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New VP to Orchestrate a Culture of Philanthropy

07/27/16

Over the years, Mary F. Hastings observed MCLA’s growing visibility as the campus gained repeated recognition, including its inclusion by U.S. News & World Report as a National Top Ten Public Liberal Arts College. Now, as our new vice president of institutional advancement, she will play a key role in supporting the College’s success.

Hastings’ arrival at MCLA also marks her return to the Berkshires she loves. She grew up in nearby Williamstown, where she became an accomplished musician. She’s performed at Tanglewood, and with the Williamstown Theatre Festival, the Williams College Jazz Band and the Berkshire Symphony.

The experiences served to launch her into the New York City conservatory system, and she went on to attend the Manhattan School of Music and The Juilliard School.

“Williamstown and the seriousness of music in the Berkshires shaped me as a young musician,” said Hastings, a professional trumpeter who continues to teach trumpet, and who's also an active Broadway and classical music performer.

“I was watching MCLA. My nephew attended here, and he loved it. He was all in,” Hastings said. “I was very intrigued with all of the good things I saw happening at MCLA and wondered, ‘How are they doing this? Boy, they must have quite a faculty and staff.’”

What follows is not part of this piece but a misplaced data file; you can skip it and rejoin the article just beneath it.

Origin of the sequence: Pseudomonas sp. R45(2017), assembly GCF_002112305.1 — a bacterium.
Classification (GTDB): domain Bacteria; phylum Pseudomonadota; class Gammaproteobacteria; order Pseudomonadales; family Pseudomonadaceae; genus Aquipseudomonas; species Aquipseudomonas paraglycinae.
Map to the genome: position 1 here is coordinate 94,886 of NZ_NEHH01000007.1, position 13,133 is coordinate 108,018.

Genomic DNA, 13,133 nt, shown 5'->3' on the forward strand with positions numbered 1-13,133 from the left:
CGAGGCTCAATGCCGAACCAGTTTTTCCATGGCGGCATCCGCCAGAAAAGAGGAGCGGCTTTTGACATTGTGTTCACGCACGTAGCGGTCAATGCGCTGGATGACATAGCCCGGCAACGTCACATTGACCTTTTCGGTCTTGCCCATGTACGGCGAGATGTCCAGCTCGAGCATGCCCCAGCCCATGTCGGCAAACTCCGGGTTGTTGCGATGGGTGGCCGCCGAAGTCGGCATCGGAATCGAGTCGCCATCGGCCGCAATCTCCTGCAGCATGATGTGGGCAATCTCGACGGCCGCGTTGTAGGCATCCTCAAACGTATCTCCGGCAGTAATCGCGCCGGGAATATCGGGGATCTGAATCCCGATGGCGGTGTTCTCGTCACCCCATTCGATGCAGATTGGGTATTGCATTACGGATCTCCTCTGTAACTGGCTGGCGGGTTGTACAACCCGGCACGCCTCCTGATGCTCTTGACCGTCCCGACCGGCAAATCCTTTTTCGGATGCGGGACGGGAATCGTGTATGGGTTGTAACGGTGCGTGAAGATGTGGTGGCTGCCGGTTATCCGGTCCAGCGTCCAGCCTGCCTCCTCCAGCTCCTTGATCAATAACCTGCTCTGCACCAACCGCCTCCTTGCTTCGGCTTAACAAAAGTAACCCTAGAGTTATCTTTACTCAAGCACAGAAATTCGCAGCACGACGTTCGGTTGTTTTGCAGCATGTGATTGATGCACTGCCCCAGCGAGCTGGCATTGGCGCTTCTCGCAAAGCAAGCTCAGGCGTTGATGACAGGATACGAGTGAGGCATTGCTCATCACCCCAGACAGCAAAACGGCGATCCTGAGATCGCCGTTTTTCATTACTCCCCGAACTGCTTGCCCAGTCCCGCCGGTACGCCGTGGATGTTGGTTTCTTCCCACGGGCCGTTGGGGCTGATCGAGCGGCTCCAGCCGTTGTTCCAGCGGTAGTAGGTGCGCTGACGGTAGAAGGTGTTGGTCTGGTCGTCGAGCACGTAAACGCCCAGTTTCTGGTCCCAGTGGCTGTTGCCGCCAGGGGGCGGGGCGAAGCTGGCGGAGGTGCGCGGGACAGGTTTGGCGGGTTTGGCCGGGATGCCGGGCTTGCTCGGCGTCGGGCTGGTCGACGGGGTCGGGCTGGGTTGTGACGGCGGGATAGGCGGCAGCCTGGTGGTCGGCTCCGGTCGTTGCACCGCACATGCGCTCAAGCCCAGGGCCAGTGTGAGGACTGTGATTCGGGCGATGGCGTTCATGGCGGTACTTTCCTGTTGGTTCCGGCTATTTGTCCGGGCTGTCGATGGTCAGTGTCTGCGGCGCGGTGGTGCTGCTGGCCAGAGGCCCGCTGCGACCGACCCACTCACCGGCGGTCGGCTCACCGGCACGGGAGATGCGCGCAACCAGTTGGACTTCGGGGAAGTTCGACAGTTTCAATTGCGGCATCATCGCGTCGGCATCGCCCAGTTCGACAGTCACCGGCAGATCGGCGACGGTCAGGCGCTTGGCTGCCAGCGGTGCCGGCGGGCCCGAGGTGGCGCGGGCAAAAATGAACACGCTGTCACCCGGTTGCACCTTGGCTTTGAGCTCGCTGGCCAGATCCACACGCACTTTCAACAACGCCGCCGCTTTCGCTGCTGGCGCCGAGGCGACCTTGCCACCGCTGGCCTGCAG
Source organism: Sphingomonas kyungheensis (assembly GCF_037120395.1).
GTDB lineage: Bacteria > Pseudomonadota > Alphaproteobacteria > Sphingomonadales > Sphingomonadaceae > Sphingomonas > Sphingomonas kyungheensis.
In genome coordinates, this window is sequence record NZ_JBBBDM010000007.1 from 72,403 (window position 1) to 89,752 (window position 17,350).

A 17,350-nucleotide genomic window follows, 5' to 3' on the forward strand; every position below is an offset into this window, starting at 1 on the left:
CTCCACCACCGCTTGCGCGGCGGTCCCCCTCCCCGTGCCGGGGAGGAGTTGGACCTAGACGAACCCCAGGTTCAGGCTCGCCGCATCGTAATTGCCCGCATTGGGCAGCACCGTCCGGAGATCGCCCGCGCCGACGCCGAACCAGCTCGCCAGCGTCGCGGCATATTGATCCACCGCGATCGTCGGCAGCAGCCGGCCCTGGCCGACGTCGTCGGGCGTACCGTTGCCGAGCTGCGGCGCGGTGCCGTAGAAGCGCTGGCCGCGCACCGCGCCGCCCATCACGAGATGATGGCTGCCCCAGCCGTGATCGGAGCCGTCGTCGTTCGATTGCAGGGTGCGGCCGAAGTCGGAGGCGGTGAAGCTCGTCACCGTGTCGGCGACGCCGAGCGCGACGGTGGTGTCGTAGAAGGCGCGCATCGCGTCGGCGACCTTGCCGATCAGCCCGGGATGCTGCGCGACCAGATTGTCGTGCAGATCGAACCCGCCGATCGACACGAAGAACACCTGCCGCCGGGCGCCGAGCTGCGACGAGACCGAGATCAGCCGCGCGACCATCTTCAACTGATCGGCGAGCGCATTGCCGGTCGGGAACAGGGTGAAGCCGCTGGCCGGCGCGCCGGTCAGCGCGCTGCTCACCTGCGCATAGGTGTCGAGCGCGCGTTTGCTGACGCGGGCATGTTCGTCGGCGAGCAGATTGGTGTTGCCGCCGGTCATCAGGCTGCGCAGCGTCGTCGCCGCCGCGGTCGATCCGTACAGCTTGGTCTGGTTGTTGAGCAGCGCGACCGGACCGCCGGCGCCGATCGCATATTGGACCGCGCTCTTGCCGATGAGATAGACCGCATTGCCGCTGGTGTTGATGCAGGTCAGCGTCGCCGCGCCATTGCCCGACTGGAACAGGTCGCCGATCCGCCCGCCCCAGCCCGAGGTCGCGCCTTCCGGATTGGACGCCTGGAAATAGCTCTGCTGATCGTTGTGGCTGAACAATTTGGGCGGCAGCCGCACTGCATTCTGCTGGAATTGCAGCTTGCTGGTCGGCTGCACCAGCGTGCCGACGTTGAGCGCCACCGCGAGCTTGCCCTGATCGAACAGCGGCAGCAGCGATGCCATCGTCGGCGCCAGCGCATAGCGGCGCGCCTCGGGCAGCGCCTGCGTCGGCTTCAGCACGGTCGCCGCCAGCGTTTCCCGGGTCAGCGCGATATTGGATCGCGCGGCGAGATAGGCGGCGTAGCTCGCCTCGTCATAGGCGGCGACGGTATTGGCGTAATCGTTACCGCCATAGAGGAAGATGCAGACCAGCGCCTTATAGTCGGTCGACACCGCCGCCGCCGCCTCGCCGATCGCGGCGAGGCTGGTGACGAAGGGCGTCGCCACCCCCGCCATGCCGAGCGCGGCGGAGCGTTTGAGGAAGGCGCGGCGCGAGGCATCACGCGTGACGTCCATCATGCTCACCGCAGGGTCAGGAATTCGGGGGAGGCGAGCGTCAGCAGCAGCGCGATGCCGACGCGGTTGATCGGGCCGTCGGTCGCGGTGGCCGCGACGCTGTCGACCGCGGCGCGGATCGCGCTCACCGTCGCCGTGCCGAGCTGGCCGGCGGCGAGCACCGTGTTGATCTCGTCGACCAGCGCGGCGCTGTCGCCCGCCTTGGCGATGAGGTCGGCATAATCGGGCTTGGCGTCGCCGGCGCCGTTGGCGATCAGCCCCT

For the past five years, Hastings served as the executive director of the London Symphony Orchestra’s American Foundation in New York City. “So I was back and forth from London,” she explained. “We were the fundraising arm in the United States, sponsoring their tours to the U.S.”

Previous positions included those as the acting chief development officer for The Boys’ Club of New York; director of development for The New School for Jazz and Contemporary Music and The New School for Drama; director of special events for The Foundation for Jewish Culture; and director of education and community outreach at the Bloomingdale School of Music.

In addition, Hastings served on the faculties of Queens College and Hunter College in New York City. Like MCLA, both are public universities.

With her experience in development and expertise in fundraising, combined with her background in education and the arts, Hastings is ideally suited for her new position at MCLA.

The timing of MCLA’s open Advancement position was perfect for Hastings. Now, she seeks to tell MCLA’s story as she garners private support.

“Anybody that I work with philanthropically has to enjoy the culture of philanthropy that I’m speaking to them about,” Hastings said. “I don’t just want them to write a check. I want them to partner in the funding and to give more than once as they invest in the entire person or the project – whatever it might be.”

Building a base of support – financial and otherwise – is vital, Hastings said. It’s her style, she explained, to create relationships in much the same way she interacts with an audience when she performs her trumpet on stage.

“My feeling is that MCLA is just beginning to look at a circle of giving, a culture of philanthropy,” she said. “How do we choreograph this? That is going to push us forward.”